Meanwhile, plans are underway for ARHS staff to teach both in-person and remote students at once, by continuing use of the “Google Meet” live video system. The plan is for all students to keep using their Chromebook laptops, even those who are in physical classrooms, to preserve existing class schedules and provide equal attention for all, high school teacher Samantha Camera told the RSC. RSC member Kerry Spitzer noted at the March 23 meeting that the simultaneous remote and in-person instruction was “something we had worked really actively to try to avoid.”
Morris said the district is working to double Internet capacity at the high school, and Camera said plans might have to shift if there are problems. ”There is a chance we are going to struggle with bandwidth here,” Camera said, adding that if Internet issues arise, in-person students will probably be “putting the Chromebooks at half-mast.”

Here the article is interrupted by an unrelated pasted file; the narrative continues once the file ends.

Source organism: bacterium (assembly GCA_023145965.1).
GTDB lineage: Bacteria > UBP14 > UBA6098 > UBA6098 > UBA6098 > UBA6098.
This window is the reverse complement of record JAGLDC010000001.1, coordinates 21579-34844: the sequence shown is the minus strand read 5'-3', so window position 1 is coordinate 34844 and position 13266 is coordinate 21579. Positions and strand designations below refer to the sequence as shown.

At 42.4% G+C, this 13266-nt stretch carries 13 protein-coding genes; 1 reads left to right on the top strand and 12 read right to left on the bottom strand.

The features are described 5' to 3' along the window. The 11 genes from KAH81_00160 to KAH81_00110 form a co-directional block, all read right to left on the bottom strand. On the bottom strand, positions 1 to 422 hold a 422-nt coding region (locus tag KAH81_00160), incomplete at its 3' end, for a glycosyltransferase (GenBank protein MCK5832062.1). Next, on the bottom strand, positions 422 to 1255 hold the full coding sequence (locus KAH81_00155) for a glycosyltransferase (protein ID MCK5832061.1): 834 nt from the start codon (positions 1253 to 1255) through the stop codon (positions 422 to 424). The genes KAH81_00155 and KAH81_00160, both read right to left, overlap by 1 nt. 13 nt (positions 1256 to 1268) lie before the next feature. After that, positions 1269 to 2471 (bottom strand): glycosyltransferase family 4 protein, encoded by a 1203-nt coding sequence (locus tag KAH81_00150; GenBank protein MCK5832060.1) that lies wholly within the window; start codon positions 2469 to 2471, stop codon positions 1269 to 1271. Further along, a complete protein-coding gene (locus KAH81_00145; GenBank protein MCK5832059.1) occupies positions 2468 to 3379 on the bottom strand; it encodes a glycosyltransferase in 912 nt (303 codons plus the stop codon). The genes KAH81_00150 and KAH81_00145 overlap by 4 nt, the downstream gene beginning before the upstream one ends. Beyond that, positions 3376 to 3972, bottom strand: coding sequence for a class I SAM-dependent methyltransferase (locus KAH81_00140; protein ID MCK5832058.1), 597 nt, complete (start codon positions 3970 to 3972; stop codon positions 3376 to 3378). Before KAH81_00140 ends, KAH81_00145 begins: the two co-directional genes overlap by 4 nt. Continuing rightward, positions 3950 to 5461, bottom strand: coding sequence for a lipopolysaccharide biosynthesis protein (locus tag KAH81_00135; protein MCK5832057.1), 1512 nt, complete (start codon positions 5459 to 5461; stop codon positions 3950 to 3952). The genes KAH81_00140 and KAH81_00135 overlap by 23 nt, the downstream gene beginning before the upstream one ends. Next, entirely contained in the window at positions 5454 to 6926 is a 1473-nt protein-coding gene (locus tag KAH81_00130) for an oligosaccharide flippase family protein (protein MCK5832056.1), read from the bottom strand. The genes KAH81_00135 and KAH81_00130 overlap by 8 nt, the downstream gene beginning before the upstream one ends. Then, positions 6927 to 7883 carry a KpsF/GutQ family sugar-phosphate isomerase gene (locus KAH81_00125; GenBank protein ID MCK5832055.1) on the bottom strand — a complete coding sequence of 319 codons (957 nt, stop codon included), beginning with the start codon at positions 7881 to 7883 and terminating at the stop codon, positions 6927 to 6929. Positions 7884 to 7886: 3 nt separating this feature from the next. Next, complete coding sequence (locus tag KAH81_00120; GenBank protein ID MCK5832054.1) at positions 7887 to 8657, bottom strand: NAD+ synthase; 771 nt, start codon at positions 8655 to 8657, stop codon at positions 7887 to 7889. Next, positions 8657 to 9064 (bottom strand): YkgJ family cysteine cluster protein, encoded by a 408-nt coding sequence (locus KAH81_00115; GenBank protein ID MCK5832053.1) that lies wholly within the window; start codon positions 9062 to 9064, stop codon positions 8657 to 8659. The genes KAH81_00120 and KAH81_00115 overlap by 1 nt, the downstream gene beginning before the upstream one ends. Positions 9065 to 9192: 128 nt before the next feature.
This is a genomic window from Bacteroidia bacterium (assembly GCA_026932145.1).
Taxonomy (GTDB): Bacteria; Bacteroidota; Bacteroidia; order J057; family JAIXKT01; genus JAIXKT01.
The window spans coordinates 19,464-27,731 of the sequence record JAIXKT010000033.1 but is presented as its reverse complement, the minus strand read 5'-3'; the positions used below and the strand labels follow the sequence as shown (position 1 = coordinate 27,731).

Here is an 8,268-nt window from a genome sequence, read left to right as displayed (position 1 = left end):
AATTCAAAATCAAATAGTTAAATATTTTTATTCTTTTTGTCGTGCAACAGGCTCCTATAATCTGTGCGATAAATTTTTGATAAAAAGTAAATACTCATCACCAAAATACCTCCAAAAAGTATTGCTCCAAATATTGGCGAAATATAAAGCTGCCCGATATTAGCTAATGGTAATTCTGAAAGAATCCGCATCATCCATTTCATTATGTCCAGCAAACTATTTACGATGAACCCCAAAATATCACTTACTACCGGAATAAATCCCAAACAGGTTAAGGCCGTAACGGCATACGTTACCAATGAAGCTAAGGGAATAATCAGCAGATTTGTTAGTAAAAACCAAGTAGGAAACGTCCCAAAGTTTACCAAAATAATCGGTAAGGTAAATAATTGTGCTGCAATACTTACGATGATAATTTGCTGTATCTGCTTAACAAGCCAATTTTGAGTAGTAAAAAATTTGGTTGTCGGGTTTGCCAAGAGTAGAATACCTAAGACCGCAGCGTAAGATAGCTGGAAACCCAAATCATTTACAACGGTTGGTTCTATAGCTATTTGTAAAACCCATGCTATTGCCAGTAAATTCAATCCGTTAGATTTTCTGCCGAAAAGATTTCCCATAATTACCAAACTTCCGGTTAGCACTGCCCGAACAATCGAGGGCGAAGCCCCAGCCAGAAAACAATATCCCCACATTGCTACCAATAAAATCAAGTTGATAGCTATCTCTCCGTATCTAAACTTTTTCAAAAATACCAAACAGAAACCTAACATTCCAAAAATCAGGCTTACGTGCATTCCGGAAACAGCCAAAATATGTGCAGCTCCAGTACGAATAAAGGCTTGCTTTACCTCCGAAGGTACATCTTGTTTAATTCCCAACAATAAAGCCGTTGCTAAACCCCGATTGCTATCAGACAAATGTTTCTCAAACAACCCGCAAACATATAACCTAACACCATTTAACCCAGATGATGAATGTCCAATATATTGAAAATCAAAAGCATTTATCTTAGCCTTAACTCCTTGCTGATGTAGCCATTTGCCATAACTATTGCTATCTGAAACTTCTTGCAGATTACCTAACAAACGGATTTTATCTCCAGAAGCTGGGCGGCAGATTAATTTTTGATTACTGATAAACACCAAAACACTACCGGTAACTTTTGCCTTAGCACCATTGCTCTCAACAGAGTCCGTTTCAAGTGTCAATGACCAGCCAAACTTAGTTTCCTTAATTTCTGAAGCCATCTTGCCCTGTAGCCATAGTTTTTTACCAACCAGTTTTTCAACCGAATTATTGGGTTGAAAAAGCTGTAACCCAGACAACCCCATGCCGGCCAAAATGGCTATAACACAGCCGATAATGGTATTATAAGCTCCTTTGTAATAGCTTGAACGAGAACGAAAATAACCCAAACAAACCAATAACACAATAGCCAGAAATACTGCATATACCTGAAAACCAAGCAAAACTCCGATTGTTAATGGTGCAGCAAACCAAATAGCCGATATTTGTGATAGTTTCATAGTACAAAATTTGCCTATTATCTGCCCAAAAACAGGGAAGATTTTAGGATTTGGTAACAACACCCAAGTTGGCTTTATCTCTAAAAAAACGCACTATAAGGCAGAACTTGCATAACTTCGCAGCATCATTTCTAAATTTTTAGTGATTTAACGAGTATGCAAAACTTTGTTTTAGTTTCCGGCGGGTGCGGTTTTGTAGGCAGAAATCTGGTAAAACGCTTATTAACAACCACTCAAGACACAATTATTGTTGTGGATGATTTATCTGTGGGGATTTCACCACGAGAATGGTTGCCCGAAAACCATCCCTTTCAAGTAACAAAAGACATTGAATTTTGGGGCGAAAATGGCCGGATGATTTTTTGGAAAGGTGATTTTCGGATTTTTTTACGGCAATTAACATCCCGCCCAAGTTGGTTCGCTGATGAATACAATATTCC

At Amherst Regional Middle School, remote and in-person students will learn separately, said Principal Diego Sharon. A set of fully remote staff will teach students who remain at home.
Although Sharon and Morris had proposed that in-person middle school students be phased-in for two weeks, attending just two days a week during that time, the RSC urged the administration to limit the orientation to just one week, noting that the school year will end fairly soon. “I don’t see the justification for two weeks of phasing,” said School Committee member Peter Demling. “By April 26, we’re going to have two months left of the year.”
Both the high school and middle school will have some students who have never been inside the buildings.
Budgets Adopted By School Committees For 2022 Include Staff Reductions, Superintendent’s Contract Extended
On March 23, the Regional School Committee adopted a $31.8 million fiscal 2022 budget for the middle and high schools, a number which still must be approved by the region’s three other towns, and the Amherst Town Council. The budget is lower by about $740,000 than fiscal 2021, and would lead to loss of about 14.7 full-time or equivalent positions at the middle and high schools, including a Family Center outreach post, a high school administrator, some interpreters, and a facilities specialist, among others. The cuts include existing vacancies that will not be filled, and roles that will be revised.